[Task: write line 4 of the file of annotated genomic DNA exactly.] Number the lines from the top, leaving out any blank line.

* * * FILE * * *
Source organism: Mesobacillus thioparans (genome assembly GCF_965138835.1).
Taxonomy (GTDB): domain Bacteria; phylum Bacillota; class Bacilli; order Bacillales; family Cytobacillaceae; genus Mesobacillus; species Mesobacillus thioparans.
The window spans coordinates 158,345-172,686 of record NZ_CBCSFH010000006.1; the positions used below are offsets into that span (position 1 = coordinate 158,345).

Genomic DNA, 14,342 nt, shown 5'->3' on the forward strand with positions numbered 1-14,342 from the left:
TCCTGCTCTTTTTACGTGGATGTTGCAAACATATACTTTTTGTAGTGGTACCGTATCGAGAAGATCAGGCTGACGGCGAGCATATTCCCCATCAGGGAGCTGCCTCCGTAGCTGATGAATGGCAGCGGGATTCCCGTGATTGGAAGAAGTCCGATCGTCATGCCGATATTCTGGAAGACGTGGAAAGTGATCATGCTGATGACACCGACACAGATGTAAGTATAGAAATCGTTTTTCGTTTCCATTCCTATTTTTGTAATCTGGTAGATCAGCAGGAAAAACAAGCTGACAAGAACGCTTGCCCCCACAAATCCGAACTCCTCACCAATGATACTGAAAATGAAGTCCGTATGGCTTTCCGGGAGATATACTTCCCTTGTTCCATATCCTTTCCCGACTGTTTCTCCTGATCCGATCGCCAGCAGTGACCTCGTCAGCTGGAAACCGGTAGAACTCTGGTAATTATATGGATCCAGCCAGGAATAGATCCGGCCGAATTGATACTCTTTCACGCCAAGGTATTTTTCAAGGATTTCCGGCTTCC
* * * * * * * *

Genomic DNA, 14,342 nt, shown 5'->3' on the forward strand with positions numbered 1-14,342 from the left: